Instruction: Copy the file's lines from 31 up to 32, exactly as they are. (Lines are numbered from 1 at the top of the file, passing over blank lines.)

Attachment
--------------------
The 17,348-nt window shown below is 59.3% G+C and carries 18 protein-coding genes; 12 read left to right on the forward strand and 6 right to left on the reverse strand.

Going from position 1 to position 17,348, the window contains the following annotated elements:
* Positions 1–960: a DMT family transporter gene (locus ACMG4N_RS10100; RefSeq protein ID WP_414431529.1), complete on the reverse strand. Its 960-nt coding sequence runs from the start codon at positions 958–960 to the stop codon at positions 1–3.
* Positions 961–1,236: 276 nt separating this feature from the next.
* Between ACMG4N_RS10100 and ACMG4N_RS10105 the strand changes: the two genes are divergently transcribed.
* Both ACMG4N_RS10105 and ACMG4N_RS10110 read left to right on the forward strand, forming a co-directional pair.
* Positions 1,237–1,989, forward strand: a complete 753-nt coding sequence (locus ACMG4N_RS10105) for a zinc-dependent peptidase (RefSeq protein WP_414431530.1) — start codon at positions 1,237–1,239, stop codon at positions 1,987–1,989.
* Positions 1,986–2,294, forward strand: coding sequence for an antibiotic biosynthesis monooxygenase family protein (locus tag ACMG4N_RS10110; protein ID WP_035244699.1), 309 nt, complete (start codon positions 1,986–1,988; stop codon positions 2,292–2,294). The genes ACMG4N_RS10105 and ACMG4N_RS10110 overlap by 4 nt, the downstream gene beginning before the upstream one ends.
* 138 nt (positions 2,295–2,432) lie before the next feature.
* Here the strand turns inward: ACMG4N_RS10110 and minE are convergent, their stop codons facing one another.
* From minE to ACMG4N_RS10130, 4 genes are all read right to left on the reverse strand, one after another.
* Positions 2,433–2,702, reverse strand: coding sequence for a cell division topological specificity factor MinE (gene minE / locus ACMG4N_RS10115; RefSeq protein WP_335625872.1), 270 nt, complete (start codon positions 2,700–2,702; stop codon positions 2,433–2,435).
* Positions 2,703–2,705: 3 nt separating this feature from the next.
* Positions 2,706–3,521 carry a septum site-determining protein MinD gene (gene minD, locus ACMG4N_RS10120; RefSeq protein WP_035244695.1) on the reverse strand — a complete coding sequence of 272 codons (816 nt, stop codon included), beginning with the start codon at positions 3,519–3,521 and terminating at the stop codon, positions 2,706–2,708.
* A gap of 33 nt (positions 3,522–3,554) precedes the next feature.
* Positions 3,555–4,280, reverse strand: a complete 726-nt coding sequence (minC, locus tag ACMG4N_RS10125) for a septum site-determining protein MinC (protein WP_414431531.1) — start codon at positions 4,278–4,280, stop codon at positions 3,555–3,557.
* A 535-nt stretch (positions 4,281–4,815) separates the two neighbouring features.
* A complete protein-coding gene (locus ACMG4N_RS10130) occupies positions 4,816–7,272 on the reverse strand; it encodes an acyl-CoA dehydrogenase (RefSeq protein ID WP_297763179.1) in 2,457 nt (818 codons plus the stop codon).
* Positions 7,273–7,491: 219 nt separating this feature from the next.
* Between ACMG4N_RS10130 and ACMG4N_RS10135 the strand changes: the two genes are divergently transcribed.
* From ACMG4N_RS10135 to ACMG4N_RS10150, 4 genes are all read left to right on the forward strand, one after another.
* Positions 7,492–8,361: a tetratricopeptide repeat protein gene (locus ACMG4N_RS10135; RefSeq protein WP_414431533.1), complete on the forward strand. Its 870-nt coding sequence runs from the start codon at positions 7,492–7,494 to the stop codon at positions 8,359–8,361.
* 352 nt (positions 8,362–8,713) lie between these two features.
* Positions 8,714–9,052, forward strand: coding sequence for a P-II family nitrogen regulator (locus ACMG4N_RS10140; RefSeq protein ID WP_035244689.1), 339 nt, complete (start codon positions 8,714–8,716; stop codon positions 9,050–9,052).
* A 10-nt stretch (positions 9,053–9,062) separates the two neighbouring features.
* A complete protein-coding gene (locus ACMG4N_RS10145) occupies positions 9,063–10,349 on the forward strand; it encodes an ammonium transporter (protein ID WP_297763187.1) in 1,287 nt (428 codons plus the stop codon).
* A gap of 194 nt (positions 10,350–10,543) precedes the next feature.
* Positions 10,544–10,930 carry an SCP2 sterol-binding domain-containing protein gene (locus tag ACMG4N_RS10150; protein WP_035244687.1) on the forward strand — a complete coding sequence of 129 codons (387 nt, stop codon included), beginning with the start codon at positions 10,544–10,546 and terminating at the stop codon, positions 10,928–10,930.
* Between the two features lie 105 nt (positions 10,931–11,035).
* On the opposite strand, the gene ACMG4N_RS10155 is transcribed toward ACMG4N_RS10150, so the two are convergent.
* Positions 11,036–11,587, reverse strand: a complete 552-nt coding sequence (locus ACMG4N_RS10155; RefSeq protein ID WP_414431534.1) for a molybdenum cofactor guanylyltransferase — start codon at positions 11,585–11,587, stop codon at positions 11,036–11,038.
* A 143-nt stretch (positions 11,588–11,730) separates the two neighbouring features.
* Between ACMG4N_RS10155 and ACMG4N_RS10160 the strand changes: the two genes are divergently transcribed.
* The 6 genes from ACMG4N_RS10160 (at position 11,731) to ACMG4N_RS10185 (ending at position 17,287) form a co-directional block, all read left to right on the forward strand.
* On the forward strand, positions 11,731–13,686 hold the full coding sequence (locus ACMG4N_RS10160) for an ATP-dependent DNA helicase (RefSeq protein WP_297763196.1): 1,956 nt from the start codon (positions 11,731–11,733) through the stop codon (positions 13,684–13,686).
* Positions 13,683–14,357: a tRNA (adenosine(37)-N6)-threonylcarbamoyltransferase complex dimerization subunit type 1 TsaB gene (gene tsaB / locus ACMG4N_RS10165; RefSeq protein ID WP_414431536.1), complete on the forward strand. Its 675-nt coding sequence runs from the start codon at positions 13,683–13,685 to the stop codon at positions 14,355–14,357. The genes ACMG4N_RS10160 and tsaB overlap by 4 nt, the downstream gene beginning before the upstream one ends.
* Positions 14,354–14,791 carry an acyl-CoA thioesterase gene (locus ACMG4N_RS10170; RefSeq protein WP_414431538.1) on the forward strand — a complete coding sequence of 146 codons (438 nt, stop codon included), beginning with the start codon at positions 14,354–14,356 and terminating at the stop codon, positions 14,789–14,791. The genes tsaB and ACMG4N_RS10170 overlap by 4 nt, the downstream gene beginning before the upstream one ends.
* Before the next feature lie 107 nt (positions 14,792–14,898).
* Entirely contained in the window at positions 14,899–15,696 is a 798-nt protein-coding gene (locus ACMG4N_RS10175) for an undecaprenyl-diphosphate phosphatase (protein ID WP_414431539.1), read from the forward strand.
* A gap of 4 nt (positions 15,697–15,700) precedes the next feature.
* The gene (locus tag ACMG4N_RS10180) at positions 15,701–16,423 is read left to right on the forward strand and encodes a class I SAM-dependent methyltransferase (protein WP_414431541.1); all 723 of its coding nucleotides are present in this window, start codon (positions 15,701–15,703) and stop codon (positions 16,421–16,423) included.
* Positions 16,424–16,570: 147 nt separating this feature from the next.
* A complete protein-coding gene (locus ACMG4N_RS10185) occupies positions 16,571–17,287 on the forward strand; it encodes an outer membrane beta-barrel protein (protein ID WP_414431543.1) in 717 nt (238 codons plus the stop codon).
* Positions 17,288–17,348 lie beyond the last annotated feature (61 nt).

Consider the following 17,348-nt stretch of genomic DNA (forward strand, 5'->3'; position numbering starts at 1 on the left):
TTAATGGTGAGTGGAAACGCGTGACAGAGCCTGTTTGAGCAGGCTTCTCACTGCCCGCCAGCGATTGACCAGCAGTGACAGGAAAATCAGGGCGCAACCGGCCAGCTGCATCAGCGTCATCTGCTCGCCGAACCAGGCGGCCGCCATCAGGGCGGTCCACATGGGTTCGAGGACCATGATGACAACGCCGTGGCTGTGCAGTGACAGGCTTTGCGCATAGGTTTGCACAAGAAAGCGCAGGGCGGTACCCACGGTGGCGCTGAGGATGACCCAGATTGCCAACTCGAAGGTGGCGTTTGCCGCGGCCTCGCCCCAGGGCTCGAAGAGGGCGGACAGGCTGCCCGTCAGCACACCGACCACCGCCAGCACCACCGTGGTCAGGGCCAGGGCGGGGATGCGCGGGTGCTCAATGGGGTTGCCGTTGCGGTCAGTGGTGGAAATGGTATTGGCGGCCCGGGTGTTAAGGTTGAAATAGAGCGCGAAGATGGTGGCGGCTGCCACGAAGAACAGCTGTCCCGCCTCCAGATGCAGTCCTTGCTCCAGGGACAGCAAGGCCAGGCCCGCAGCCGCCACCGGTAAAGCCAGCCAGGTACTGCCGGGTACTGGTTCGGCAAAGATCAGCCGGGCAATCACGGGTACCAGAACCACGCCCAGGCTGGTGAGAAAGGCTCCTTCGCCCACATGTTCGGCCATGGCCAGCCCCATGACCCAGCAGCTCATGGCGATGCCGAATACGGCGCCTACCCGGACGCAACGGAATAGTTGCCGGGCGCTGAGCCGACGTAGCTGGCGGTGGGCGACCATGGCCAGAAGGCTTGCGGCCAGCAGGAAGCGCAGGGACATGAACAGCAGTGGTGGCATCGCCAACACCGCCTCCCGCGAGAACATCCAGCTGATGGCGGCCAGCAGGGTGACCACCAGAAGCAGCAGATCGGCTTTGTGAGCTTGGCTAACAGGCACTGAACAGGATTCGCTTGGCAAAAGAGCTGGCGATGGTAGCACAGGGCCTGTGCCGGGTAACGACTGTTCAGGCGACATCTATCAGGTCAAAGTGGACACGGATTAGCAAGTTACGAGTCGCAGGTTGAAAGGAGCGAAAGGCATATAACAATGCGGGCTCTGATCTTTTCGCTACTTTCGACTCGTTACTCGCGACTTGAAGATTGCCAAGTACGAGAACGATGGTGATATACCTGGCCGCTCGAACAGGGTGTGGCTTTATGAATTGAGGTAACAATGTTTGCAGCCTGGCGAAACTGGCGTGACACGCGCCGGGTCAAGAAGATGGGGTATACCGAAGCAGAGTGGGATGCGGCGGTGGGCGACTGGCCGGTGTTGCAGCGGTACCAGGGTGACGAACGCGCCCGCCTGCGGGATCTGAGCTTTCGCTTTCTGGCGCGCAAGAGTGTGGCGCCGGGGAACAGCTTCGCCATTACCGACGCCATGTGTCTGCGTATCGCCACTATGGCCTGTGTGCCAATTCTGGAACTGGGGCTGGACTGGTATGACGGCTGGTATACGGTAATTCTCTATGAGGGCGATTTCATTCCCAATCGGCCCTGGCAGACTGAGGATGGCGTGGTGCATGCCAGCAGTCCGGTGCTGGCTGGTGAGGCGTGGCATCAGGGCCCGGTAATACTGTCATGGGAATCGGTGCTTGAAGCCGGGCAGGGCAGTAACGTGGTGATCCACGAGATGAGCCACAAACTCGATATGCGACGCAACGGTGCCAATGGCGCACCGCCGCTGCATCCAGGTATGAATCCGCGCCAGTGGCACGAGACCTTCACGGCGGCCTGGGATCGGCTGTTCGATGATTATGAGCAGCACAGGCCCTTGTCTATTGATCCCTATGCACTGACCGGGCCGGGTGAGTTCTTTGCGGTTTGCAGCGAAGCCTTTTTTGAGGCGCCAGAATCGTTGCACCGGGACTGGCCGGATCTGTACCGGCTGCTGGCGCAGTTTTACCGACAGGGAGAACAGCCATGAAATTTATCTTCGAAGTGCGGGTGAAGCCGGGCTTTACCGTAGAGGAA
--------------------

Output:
* Positions 11,036–11,587, reverse strand: a complete 552-nt coding sequence (locus ACMG4N_RS10155; RefSeq protein ID WP_414431534.1) for a molybdenum cofactor guanylyltransferase — start codon at positions 11,585–11,587, stop codon at positions 11,036–11,038.
* A 143-nt stretch (positions 11,588–11,730) separates the two neighbouring features.